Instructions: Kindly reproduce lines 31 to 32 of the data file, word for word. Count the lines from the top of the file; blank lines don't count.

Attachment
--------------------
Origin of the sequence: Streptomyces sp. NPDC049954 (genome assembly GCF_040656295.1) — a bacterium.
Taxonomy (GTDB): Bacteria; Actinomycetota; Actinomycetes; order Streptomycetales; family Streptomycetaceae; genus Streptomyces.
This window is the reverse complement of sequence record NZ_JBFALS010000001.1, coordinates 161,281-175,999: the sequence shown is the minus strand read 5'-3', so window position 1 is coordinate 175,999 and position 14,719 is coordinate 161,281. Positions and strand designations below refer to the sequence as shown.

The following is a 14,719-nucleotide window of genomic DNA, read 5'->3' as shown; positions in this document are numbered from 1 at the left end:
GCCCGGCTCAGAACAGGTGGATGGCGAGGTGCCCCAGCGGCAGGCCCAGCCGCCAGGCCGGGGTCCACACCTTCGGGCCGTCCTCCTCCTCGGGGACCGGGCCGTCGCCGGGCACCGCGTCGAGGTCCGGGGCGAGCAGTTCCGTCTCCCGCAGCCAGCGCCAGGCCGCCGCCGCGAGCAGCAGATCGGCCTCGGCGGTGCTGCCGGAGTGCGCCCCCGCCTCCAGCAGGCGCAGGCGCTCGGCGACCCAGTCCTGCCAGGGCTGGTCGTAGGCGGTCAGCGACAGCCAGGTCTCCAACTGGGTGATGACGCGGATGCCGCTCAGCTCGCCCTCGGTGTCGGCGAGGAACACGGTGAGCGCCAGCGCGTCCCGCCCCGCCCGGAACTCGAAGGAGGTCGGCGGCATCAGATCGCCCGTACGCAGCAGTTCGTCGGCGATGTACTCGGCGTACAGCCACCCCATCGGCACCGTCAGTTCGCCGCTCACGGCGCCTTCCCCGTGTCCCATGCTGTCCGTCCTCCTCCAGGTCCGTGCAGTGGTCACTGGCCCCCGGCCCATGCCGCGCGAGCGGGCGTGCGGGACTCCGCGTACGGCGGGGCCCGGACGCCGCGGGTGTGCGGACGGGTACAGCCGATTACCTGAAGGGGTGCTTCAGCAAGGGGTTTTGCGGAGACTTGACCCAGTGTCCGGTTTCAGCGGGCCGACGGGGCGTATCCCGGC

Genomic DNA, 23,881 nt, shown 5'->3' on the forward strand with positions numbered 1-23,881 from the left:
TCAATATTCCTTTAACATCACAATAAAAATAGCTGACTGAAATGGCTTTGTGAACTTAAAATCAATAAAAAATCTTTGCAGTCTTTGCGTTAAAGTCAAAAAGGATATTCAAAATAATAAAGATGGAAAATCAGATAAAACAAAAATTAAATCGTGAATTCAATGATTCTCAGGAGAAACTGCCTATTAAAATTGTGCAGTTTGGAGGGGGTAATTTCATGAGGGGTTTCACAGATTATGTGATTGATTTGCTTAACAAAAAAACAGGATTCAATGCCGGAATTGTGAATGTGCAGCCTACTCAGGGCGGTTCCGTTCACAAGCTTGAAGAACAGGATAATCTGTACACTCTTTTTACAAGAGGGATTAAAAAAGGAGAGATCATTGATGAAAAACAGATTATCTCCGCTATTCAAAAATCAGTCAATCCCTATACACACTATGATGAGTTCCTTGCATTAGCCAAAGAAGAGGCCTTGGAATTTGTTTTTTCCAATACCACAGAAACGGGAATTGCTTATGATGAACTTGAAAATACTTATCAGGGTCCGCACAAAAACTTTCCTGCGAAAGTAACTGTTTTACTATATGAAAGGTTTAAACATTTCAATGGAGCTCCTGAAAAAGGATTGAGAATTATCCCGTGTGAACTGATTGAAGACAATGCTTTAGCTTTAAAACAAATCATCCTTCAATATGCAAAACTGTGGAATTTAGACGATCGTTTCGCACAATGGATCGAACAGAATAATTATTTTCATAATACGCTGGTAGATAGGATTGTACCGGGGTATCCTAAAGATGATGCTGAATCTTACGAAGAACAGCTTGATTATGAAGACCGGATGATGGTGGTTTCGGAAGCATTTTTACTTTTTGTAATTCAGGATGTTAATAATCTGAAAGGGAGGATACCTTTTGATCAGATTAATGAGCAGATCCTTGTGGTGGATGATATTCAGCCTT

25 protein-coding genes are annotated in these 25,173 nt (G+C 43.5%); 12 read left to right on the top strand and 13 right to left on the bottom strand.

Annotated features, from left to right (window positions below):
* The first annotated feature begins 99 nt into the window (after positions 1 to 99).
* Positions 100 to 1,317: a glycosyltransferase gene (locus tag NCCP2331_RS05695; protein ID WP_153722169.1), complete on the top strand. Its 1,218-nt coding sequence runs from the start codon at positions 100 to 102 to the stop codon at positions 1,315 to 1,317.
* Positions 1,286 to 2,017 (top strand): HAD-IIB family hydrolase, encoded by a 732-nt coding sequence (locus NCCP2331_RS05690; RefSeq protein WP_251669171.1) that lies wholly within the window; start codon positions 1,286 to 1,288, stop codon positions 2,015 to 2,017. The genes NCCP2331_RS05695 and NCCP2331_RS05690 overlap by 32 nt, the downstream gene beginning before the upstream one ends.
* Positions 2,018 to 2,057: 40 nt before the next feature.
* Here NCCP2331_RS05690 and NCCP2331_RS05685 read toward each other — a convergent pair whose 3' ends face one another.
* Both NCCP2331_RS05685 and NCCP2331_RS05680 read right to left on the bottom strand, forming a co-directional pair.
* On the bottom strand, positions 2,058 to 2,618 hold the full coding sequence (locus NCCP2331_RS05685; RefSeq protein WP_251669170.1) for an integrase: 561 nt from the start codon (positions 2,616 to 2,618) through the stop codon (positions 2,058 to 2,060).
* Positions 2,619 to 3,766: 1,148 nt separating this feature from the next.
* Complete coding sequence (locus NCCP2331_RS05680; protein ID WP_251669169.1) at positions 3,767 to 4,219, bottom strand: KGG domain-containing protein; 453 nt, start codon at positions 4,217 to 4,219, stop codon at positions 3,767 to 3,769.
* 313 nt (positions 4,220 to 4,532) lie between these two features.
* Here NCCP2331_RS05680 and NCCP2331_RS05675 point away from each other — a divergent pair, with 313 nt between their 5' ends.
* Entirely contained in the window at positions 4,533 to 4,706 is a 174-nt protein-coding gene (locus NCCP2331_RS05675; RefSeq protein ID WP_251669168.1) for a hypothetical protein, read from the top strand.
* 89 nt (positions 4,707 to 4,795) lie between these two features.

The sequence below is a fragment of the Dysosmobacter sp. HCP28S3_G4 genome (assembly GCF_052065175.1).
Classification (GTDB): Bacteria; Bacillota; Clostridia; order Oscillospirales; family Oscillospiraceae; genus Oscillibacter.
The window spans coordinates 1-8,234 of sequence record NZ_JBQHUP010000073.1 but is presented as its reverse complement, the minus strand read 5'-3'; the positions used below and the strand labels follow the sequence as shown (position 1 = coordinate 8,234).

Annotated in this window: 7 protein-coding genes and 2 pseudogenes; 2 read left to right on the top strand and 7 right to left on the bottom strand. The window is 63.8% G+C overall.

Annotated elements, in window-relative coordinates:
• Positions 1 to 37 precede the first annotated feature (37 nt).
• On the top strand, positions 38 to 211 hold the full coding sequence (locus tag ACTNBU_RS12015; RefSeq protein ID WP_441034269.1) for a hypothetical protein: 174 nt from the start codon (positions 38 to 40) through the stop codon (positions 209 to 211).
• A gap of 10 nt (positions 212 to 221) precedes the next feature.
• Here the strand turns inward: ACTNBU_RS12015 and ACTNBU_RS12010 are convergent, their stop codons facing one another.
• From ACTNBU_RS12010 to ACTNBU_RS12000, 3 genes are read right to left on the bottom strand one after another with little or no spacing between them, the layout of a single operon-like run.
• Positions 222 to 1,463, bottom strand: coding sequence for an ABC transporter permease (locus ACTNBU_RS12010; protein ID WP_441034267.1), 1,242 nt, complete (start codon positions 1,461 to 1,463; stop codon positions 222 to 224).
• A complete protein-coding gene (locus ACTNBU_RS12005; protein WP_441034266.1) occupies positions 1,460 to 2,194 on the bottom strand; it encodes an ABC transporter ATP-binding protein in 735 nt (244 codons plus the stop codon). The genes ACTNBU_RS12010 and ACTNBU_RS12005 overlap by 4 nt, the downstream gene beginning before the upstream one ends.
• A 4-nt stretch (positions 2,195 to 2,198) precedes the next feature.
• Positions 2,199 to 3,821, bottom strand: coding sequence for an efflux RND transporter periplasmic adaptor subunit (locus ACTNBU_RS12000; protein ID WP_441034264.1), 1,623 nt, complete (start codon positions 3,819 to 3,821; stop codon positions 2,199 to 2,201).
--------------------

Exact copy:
• Here the strand turns inward: ACTNBU_RS12015 and ACTNBU_RS12010 are convergent, their stop codons facing one another.
• From ACTNBU_RS12010 to ACTNBU_RS12000, 3 genes are read right to left on the bottom strand one after another with little or no spacing between them, the layout of a single operon-like run.